Singer/songwriter Veloso has virtually defined Brazilian music for the past 35 years. In his autobiography, first published in his native country, he exhibits a rare, vibrant erudition while tracing how in the 1960s he and his friends developed a post-bossa nova music and movement called tropicalismo (Tropiclia in English). Inspired by an impressive range of Brazilian political and cultural figures, as well as Ezra Pound, John Cage, Anton Webern, and e.e. cummings, Veloso aimed to blend his country's traditions with the best foreign influences (including Anglo-American pop) to produce a whole new sound. Paralleling this aesthetic was his opposition to political oppression from the Left or Right, and Veloso's railing against the junta led to imprisonment and a brief exile. Although the book truly fascinates, especially in its thoughtful explanation of his music in relation to Brazilian culture and politics, the English edition curiously excludes much of Veloso's activity since the mid-1970s. While this is probably because his work over the past 25 years is best known to Brazilians, American readers would have benefited from the information. That shortcoming aside, Tropical Truth is highly recommended, though Veloso's relative obscurity here probably dictates that larger academic and public libraries will find it most useful. Christopher Dunn's recent Brutality Garden: Tropiclia and the Emergence of a Brazilian Counterculture covers much the same material, albeit in a more scholarly voice. [This book's publication coincides with the release of Veloso's new studio album, Livro, and a two-CD collection, Live in Bahia.-Ed.]-James E. Perone, Mount Union Coll., Alliance, OH Copyright 2002 Cahners Business Information.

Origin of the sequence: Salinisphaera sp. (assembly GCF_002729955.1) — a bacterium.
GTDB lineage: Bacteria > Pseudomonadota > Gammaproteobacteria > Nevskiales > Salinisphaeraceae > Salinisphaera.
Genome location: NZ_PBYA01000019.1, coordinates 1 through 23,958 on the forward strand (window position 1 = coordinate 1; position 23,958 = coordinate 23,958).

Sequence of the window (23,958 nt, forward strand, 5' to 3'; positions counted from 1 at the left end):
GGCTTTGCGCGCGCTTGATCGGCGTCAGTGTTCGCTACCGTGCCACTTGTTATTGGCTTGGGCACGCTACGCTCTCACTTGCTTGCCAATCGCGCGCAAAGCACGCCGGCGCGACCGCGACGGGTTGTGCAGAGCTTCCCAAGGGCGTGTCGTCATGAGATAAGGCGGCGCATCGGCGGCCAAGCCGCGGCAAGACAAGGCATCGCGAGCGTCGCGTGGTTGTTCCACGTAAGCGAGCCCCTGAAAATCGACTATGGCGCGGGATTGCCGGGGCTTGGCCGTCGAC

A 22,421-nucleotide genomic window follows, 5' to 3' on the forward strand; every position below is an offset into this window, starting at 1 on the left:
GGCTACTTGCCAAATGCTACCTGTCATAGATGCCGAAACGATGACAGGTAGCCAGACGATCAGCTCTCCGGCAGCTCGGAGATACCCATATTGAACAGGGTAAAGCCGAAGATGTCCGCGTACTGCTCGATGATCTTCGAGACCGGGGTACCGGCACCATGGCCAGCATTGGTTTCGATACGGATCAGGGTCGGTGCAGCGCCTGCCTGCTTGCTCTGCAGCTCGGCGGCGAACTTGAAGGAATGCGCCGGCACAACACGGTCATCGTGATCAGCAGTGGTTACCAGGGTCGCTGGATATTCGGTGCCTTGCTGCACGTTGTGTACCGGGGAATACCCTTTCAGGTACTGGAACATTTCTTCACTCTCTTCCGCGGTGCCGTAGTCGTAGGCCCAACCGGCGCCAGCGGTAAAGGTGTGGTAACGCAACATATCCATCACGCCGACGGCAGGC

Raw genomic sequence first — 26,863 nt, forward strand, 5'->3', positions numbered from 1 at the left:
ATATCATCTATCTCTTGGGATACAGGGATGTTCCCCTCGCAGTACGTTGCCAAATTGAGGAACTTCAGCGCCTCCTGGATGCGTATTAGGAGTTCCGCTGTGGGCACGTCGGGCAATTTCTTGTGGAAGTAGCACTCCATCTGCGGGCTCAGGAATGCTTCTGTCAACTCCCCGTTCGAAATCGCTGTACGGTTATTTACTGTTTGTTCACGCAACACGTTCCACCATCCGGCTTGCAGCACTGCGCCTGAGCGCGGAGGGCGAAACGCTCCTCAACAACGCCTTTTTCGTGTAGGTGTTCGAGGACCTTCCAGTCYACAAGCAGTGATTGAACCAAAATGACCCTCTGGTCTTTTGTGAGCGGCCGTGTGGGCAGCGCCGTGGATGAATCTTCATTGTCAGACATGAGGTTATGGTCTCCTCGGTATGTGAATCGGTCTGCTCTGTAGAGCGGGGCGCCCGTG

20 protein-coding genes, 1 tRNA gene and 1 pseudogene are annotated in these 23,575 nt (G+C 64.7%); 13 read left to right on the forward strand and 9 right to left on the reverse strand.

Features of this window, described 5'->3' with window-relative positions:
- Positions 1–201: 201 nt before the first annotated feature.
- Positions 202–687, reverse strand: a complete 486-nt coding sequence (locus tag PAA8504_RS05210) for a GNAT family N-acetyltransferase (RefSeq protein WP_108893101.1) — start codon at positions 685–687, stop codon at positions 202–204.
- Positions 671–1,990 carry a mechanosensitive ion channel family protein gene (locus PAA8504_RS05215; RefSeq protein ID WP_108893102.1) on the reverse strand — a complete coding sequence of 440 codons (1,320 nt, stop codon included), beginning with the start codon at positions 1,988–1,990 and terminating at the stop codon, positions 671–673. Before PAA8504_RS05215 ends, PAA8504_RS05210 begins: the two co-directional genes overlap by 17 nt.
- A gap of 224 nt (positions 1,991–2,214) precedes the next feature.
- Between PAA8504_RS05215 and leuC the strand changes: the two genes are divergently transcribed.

The Brazilian singer/songwriter most highly regarded by the First World intelligentsia, Veloso makes his U.S. publishing debut with a rambling, extremely erudite memoir focusing on his role in the late-1960s musical happening known as Tropic lia. While on the surface, Tropic lia and Veloso (often compared to Bob Dylan) paralleled the U.S. counterculture of the 1960s, the author explains the multilayered context of Brazilian politics and art that made the movement unique. From the innocence of his middle-class youth in the northern state of Bahia, to his stays in Sao Paulo and Rio de Janeiro, Veloso vividly re-creates his formative years, which were immersed in French new wave cinema, progressive English rock and Brazilian letters, particularly concrete poetry. "What we wanted to do would be... closer to Godard's films," he muses. "Masculin-feminin [sic], with... its adolescent sexuality-I saw it as one more moment in our daily lives in Sao Paulo." That Veloso is well-read is not in question-he cites everyone from Wittgenstein and Proust to Deleuze and Andrew Sullivan, while at the same time introducing non-Brazilian readers to an unknown canon of authors such as poet Augusto de Campos and essayist Oswald de Andrade. If there is any complaint with the book, it is that Veloso can get caught up in a maze of sometimes unconnected ideas that obscure his lucid descriptions of the intricacies of Brazilian music and its often equally literate stars. However, this is a must for Brazilian music fans, as well as anyone interested in how the modernist age played out in South America. (Oct.) Forecast: Veloso's and Brazilian music's loyal fan base, as well as his highbrow appeal, will supply the book with early momentum. But it remains to be seen how well the memoir's detailed evocation of a relatively unknown (in the U.S.) cultural and aesthetic movement will translate into mass readership. Copyright 2002 Cahners Business Information.